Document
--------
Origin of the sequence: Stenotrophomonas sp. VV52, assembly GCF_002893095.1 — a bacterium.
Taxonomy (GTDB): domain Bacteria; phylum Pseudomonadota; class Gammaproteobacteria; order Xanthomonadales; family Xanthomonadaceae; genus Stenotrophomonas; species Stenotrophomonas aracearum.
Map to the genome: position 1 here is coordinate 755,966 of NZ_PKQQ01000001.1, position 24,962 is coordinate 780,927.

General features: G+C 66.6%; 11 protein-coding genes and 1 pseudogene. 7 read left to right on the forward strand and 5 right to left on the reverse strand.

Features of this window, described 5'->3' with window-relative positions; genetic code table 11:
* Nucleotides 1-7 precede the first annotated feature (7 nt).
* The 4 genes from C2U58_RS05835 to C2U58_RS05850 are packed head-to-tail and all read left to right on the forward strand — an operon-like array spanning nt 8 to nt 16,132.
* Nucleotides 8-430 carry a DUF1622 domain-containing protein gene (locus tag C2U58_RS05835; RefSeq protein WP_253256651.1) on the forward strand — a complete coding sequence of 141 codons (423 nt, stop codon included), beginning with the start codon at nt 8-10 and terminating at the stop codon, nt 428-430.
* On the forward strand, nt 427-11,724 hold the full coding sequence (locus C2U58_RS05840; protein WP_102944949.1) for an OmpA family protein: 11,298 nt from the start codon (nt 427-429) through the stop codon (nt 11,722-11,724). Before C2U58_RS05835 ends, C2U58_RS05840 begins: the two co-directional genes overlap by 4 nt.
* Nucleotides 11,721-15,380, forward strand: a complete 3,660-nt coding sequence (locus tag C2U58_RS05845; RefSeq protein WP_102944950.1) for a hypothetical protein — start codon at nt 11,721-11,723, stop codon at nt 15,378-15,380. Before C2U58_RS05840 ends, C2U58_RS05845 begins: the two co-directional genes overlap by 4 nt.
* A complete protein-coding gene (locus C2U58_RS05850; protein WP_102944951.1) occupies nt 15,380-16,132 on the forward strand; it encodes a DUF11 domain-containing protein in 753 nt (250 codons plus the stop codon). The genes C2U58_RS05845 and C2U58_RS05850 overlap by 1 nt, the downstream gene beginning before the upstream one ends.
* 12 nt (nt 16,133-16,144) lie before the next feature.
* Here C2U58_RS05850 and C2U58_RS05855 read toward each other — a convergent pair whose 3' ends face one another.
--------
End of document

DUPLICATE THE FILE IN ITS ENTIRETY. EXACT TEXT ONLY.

Origin of the sequence: Stenotrophomonas sp. VV52, assembly GCF_002893095.1 — a bacterium.
Taxonomy (GTDB): domain Bacteria; phylum Pseudomonadota; class Gammaproteobacteria; order Xanthomonadales; family Xanthomonadaceae; genus Stenotrophomonas; species Stenotrophomonas aracearum.
Map to the genome: position 1 here is coordinate 755,966 of NZ_PKQQ01000001.1, position 24,962 is coordinate 780,927.

General features: G+C 66.6%; 11 protein-coding genes and 1 pseudogene. 7 read left to right on the forward strand and 5 right to left on the reverse strand.

Features of this window, described 5'->3' with window-relative positions; genetic code table 11:
* Nucleotides 1-7 precede the first annotated feature (7 nt).
* The 4 genes from C2U58_RS05835 to C2U58_RS05850 are packed head-to-tail and all read left to right on the forward strand — an operon-like array spanning nt 8 to nt 16,132.
* Nucleotides 8-430 carry a DUF1622 domain-containing protein gene (locus tag C2U58_RS05835; RefSeq protein WP_253256651.1) on the forward strand — a complete coding sequence of 141 codons (423 nt, stop codon included), beginning with the start codon at nt 8-10 and terminating at the stop codon, nt 428-430.
* On the forward strand, nt 427-11,724 hold the full coding sequence (locus C2U58_RS05840; protein WP_102944949.1) for an OmpA family protein: 11,298 nt from the start codon (nt 427-429) through the stop codon (nt 11,722-11,724). Before C2U58_RS05835 ends, C2U58_RS05840 begins: the two co-directional genes overlap by 4 nt.
* Nucleotides 11,721-15,380, forward strand: a complete 3,660-nt coding sequence (locus tag C2U58_RS05845; RefSeq protein WP_102944950.1) for a hypothetical protein — start codon at nt 11,721-11,723, stop codon at nt 15,378-15,380. Before C2U58_RS05840 ends, C2U58_RS05845 begins: the two co-directional genes overlap by 4 nt.
* A complete protein-coding gene (locus C2U58_RS05850; protein WP_102944951.1) occupies nt 15,380-16,132 on the forward strand; it encodes a DUF11 domain-containing protein in 753 nt (250 codons plus the stop codon). The genes C2U58_RS05845 and C2U58_RS05850 overlap by 1 nt, the downstream gene beginning before the upstream one ends.
* 12 nt (nt 16,133-16,144) lie before the next feature.
* Here C2U58_RS05850 and C2U58_RS05855 read toward each other — a convergent pair whose 3' ends face one another.